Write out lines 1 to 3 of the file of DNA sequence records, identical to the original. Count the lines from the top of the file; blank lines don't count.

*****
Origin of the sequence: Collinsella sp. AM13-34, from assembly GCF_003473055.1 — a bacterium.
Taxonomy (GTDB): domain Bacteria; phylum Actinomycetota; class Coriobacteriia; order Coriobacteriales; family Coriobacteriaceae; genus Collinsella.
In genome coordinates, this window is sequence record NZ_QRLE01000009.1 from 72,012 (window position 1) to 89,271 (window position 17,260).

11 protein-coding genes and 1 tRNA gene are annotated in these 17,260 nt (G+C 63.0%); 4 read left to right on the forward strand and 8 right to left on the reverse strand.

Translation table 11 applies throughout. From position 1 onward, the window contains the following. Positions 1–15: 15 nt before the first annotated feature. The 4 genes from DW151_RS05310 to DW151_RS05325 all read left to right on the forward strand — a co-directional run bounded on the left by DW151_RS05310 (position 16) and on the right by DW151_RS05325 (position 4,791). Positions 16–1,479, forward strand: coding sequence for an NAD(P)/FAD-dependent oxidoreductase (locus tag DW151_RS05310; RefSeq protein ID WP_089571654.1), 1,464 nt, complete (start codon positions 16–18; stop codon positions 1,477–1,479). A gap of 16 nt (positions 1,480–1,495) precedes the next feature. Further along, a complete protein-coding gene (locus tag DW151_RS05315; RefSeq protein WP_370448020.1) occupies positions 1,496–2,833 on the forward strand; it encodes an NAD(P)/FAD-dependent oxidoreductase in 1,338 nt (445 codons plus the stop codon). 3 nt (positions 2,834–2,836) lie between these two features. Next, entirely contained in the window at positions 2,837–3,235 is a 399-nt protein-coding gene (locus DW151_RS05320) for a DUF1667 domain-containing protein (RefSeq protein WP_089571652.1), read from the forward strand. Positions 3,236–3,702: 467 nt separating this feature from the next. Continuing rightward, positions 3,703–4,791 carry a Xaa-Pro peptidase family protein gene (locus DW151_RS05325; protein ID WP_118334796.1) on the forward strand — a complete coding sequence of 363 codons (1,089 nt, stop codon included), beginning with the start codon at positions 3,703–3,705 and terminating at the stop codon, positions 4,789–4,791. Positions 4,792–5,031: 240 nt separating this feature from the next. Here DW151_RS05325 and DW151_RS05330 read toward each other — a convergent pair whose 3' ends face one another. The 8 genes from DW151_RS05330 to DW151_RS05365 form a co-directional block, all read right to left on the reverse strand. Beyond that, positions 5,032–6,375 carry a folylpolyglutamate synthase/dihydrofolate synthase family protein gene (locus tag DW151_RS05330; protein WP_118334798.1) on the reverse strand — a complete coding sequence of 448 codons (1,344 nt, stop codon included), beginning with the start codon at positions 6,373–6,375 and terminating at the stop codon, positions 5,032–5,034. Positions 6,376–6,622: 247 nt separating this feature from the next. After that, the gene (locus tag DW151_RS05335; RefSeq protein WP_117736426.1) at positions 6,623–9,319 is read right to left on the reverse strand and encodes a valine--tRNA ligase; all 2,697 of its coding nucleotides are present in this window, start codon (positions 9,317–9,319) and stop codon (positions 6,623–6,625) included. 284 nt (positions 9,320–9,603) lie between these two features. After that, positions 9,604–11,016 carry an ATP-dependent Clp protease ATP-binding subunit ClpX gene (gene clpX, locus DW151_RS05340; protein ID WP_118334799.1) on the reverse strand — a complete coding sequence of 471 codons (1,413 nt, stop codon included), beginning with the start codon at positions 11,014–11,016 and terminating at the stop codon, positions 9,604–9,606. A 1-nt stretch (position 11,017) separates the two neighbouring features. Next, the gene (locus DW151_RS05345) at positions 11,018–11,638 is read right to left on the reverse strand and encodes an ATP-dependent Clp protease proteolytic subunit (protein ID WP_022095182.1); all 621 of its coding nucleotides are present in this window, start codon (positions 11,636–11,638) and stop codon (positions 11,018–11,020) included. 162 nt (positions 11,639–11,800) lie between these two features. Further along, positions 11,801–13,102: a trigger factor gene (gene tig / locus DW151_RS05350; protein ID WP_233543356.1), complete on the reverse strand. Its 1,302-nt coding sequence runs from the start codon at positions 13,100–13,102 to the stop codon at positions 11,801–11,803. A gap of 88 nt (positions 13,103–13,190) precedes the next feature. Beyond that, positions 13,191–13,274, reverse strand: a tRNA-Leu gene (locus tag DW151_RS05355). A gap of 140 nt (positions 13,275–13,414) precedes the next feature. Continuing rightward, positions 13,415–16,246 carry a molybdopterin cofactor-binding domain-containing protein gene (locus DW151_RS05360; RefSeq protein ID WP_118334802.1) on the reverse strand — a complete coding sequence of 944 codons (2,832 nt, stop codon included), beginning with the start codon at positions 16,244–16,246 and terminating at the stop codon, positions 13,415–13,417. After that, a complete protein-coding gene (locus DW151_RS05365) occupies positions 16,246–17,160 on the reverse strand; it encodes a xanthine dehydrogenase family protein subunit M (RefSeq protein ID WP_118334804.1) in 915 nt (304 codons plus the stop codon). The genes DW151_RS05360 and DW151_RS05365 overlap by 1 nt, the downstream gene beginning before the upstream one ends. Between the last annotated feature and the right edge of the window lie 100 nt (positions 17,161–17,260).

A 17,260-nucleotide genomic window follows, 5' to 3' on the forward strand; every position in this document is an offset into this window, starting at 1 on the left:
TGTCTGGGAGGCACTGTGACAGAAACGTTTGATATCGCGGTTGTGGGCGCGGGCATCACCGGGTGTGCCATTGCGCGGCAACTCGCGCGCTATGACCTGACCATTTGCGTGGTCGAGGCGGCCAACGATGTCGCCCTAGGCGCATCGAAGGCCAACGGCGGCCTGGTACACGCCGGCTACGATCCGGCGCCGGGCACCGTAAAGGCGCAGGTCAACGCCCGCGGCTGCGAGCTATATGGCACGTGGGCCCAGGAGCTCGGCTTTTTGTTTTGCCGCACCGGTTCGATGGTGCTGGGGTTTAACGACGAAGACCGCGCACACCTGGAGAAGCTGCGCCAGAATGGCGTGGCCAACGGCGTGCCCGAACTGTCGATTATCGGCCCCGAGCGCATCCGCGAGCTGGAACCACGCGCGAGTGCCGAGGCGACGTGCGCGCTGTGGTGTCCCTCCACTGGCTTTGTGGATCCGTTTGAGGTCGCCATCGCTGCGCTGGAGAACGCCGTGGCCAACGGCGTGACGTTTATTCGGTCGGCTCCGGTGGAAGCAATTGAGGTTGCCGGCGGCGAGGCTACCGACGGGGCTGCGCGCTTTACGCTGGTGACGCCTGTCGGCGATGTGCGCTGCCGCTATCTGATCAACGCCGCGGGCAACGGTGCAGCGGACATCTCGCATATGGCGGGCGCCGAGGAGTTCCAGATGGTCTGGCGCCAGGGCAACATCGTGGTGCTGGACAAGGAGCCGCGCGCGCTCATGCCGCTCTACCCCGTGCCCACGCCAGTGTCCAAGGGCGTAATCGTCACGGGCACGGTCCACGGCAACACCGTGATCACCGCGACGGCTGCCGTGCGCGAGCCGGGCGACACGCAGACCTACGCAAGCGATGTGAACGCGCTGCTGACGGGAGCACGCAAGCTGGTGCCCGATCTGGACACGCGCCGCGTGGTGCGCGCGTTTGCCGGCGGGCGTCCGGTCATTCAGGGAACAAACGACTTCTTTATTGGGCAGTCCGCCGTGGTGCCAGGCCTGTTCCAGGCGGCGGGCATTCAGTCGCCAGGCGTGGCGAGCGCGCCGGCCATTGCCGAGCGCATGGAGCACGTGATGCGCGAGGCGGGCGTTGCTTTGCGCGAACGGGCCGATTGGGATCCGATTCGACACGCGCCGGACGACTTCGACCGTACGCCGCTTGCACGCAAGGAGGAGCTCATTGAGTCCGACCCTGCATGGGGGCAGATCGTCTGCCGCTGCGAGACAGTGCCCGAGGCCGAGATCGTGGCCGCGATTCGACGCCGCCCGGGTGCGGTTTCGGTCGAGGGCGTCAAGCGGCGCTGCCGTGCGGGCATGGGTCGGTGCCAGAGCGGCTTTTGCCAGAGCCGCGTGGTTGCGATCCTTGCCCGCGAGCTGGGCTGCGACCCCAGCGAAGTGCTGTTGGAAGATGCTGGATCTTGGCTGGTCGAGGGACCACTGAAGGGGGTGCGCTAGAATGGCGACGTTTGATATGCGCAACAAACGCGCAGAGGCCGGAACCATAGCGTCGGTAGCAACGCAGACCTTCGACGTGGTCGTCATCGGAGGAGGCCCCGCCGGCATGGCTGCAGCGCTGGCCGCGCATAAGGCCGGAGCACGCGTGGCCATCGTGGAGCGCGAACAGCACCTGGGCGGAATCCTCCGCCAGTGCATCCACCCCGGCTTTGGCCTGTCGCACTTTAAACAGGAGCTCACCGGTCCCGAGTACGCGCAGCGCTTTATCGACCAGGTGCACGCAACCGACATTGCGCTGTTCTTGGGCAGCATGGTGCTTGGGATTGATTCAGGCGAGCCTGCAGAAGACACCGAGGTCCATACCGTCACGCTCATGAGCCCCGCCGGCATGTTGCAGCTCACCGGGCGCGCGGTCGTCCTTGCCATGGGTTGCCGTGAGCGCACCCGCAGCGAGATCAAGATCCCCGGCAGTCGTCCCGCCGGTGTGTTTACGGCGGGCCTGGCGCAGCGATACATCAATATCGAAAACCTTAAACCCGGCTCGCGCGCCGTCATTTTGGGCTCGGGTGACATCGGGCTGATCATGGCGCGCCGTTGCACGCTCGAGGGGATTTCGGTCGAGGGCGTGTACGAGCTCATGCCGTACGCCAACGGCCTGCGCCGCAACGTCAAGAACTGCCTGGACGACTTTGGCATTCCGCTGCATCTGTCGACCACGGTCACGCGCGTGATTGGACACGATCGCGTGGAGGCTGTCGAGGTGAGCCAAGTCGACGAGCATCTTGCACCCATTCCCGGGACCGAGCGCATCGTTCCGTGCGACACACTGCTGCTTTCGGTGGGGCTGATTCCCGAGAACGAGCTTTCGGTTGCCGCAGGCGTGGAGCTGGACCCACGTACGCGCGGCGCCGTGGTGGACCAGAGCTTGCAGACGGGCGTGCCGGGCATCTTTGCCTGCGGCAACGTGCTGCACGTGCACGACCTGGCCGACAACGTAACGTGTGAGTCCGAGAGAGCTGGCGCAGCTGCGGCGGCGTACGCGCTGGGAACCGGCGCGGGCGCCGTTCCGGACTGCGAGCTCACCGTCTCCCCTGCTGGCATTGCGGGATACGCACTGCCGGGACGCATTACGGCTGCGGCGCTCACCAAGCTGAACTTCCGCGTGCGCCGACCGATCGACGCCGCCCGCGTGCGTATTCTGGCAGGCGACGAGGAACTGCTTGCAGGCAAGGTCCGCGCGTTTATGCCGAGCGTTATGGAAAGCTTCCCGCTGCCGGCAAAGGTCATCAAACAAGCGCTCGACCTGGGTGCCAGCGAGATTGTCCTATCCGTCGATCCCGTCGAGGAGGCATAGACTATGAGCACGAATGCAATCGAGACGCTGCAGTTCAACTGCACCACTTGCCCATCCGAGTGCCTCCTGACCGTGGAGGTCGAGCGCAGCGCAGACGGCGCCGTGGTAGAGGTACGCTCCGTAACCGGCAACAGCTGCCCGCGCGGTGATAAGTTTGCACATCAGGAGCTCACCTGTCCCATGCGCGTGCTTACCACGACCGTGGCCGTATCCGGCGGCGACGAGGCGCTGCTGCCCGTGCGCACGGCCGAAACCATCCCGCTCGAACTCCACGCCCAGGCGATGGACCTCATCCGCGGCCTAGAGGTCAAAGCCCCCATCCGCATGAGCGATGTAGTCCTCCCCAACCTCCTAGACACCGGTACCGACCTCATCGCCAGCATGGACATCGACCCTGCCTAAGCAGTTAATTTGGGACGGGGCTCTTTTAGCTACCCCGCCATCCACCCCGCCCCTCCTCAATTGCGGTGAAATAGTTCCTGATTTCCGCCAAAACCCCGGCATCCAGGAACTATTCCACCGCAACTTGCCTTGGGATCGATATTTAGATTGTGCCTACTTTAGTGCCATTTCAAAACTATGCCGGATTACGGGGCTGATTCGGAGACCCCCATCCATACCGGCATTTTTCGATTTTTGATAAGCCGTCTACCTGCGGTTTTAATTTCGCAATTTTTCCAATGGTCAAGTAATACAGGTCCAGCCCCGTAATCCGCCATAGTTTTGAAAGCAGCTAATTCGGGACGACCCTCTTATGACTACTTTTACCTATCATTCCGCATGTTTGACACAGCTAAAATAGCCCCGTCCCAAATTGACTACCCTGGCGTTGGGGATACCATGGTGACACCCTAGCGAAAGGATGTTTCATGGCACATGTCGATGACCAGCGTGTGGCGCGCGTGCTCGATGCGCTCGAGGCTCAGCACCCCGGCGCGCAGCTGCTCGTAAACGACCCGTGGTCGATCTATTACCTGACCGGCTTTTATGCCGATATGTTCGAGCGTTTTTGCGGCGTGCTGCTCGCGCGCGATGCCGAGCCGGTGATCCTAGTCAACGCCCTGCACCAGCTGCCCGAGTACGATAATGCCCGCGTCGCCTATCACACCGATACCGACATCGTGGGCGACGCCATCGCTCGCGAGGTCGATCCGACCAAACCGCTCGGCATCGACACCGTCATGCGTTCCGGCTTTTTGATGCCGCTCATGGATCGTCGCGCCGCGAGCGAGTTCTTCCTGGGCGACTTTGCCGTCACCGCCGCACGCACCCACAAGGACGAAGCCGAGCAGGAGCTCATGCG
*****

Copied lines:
Origin of the sequence: Collinsella sp. AM13-34, from assembly GCF_003473055.1 — a bacterium.
Taxonomy (GTDB): domain Bacteria; phylum Actinomycetota; class Coriobacteriia; order Coriobacteriales; family Coriobacteriaceae; genus Collinsella.
In genome coordinates, this window is sequence record NZ_QRLE01000009.1 from 72,012 (window position 1) to 89,271 (window position 17,260).